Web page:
Whilst as you can use AWS to provide standalone servers, if you wish to support multiple instances, load balancing etc, you’ll want to separate things out. At the most basic level you’ll likely want to be using:
- S3 – persistent storage
- RDS – MySQL database
- EC2 – Apache / Nginx, PHP front end
You can then augment this with:
- Cloudfront – localised delivery of your S3 content
- Loadbalancer – ensure your EC2 instances are used optimally
- Auto scaling – start / stop new instances
- Route 53 – DNS
- VPC – important as this offers security, single front ends for SSL certificates etc.
Also, rather than start from scratch you can use AMI’s from the marketplace:https://aws.amazon.com/marketplace/
Checkout the AWS getting started guide as this goes through everything in detail:http://docs.aws.amazon.com/gettingstarted/latest/wah-linux/web-app-hosting-intro.html
Using the above, I’d suggest moving your database to RDS and simply hosting Apache on your EC2 instances. You might even find this is cost effective too as you’ll be able to utilise small instances given the lower memory / CPU requirements.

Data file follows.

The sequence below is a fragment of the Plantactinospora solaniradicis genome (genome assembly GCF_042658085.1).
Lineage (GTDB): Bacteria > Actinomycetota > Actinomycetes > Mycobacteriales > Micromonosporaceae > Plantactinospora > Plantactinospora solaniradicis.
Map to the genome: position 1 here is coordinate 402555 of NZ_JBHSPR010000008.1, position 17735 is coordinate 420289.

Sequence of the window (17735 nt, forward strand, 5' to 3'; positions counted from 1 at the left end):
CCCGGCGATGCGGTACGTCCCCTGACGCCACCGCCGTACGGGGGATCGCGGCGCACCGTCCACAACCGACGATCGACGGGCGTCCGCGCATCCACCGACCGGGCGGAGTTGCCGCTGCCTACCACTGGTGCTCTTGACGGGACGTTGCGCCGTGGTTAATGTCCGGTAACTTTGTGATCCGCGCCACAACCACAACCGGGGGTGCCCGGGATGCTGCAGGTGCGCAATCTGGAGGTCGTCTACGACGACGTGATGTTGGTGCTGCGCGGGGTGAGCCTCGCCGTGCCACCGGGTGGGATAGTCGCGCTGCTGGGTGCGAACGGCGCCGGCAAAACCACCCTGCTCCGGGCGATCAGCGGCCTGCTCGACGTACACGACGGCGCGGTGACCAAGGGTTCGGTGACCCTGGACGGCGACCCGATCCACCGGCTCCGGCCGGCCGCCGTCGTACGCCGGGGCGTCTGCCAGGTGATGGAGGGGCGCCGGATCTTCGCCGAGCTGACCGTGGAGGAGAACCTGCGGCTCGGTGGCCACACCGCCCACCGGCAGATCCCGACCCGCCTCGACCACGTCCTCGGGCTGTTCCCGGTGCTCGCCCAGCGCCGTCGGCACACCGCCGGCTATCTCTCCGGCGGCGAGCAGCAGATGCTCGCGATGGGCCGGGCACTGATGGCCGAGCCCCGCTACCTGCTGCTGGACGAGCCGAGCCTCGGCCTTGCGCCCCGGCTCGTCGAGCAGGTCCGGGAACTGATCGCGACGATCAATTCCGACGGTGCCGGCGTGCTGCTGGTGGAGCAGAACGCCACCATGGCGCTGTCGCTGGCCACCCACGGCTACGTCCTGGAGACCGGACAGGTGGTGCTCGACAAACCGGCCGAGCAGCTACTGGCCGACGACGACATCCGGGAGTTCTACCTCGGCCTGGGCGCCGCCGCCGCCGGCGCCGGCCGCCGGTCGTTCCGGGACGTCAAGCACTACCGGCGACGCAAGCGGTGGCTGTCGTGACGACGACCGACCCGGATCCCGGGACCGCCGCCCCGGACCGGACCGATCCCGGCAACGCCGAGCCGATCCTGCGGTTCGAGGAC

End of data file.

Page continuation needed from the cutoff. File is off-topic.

Also, as time progresses, you can start to look at Elastic Beanstalk and Chef (maybe even vagrant for local dev boxes), Elastic Beanstalk (http://docs.aws.amazon.com/elasticbeanstalk/latest/dg/create_deploy_PHP_symfony2.html)
first up, environments
I’m assuming you’ve created production and development environments:http://symfony.com/doc/current/cookbook/configuration/environments.html. This is important as you are able to change configuration between local and production environments.
Checkout https://github.com/liip/LiipImagineBundle/blob/master/Resources/doc/data-loader/stream.md which utilises https://github.com/KnpLabs/Gaufrette (or the bundle:https://github.com/KnpLabs/KnpGaufretteBundle).
There appears to be a good article on how to configure it here: https://florian.ec/articles/upload-files-to-amazon-s3-with-symfony2-and-gaufrette/
Using the above environments, you’d be able to configure production to read/write to s3, whereas developments write to /tmp (for example)
I’m going to make an assumption that you’re using Doctrine as your DB connection and have followed the Symfony docs on how to set up the configuration:http://symfony.com/doc/current/book/doctrine.html#configuring-the-database.
All you’d need to do is follow the environment logic and set the db strings production / local accordingly. This should be seamless in the background and not require manual MySQL connections.